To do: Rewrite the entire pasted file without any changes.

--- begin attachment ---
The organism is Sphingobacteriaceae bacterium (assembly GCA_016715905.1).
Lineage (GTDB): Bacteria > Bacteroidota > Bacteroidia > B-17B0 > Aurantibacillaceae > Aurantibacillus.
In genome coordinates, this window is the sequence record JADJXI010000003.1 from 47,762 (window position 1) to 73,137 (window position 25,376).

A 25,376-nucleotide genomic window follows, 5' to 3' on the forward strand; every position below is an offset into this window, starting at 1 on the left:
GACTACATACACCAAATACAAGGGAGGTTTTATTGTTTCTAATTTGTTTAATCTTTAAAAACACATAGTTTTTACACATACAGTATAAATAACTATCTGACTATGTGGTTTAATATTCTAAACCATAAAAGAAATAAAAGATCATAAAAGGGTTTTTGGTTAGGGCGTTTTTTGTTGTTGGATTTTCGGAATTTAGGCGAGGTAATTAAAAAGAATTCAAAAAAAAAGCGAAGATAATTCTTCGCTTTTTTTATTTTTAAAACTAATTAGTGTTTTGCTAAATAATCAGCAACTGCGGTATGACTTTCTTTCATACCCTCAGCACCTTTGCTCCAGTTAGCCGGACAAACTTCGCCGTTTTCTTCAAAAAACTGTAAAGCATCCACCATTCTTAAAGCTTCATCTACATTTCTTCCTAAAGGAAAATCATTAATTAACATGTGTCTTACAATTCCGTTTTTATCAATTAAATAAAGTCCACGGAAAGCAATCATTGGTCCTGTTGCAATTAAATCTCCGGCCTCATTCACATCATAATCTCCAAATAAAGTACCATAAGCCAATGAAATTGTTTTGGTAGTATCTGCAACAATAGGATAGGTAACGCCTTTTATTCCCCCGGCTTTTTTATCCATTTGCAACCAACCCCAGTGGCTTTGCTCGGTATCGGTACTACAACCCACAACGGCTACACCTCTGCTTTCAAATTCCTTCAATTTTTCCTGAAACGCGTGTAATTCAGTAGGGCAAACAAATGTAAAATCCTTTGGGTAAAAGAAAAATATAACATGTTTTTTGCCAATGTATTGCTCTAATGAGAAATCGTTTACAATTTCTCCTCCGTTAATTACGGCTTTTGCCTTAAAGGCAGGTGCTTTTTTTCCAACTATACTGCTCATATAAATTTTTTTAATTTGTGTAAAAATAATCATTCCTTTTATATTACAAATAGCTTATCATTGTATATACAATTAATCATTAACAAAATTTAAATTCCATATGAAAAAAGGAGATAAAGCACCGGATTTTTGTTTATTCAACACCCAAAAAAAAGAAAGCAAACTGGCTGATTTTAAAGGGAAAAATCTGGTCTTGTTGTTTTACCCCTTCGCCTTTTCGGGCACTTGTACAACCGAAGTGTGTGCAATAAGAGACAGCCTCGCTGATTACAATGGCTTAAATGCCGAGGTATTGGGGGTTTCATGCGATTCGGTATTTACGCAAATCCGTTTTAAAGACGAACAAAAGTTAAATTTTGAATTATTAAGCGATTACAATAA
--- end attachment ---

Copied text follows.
The organism is Sphingobacteriaceae bacterium (assembly GCA_016715905.1).
Lineage (GTDB): Bacteria > Bacteroidota > Bacteroidia > B-17B0 > Aurantibacillaceae > Aurantibacillus.
In genome coordinates, this window is the sequence record JADJXI010000003.1 from 47,762 (window position 1) to 73,137 (window position 25,376).

A 25,376-nucleotide genomic window follows, 5' to 3' on the forward strand; every position below is an offset into this window, starting at 1 on the left:
GACTACATACACCAAATACAAGGGAGGTTTTATTGTTTCTAATTTGTTTAATCTTTAAAAACACATAGTTTTTACACATACAGTATAAATAACTATCTGACTATGTGGTTTAATATTCTAAACCATAAAAGAAATAAAAGATCATAAAAGGGTTTTTGGTTAGGGCGTTTTTTGTTGTTGGATTTTCGGAATTTAGGCGAGGTAATTAAAAAGAATTCAAAAAAAAAGCGAAGATAATTCTTCGCTTTTTTTATTTTTAAAACTAATTAGTGTTTTGCTAAATAATCAGCAACTGCGGTATGACTTTCTTTCATACCCTCAGCACCTTTGCTCCAGTTAGCCGGACAAACTTCGCCGTTTTCTTCAAAAAACTGTAAAGCATCCACCATTCTTAAAGCTTCATCTACATTTCTTCCTAAAGGAAAATCATTAATTAACATGTGTCTTACAATTCCGTTTTTATCAATTAAATAAAGTCCACGGAAAGCAATCATTGGTCCTGTTGCAATTAAATCTCCGGCCTCATTCACATCATAATCTCCAAATAAAGTACCATAAGCCAATGAAATTGTTTTGGTAGTATCTGCAACAATAGGATAGGTAACGCCTTTTATTCCCCCGGCTTTTTTATCCATTTGCAACCAACCCCAGTGGCTTTGCTCGGTATCGGTACTACAACCCACAACGGCTACACCTCTGCTTTCAAATTCCTTCAATTTTTCCTGAAACGCGTGTAATTCAGTAGGGCAAACAAATGTAAAATCCTTTGGGTAAAAGAAAAATATAACATGTTTTTTGCCAATGTATTGCTCTAATGAGAAATCGTTTACAATTTCTCCTCCGTTAATTACGGCTTTTGCCTTAAAGGCAGGTGCTTTTTTTCCAACTATACTGCTCATATAAATTTTTTTAATTTGTGTAAAAATAATCATTCCTTTTATATTACAAATAGCTTATCATTGTATATACAATTAATCATTAACAAAATTTAAATTCCATATGAAAAAAGGAGATAAAGCACCGGATTTTTGTTTATTCAACACCCAAAAAAAAGAAAGCAAACTGGCTGATTTTAAAGGGAAAAATCTGGTCTTGTTGTTTTACCCCTTCGCCTTTTCGGGCACTTGTACAACCGAAGTGTGTGCAATAAGAGACAGCCTCGCTGATTACAATGGCTTAAATGCCGAGGTATTGGGGGTTTCATGCGATTCGGTATTTACGCAAATCCGTTTTAAAGACGAACAAAAGTTAAATTTTGAATTATTAAGCGATTACAATAA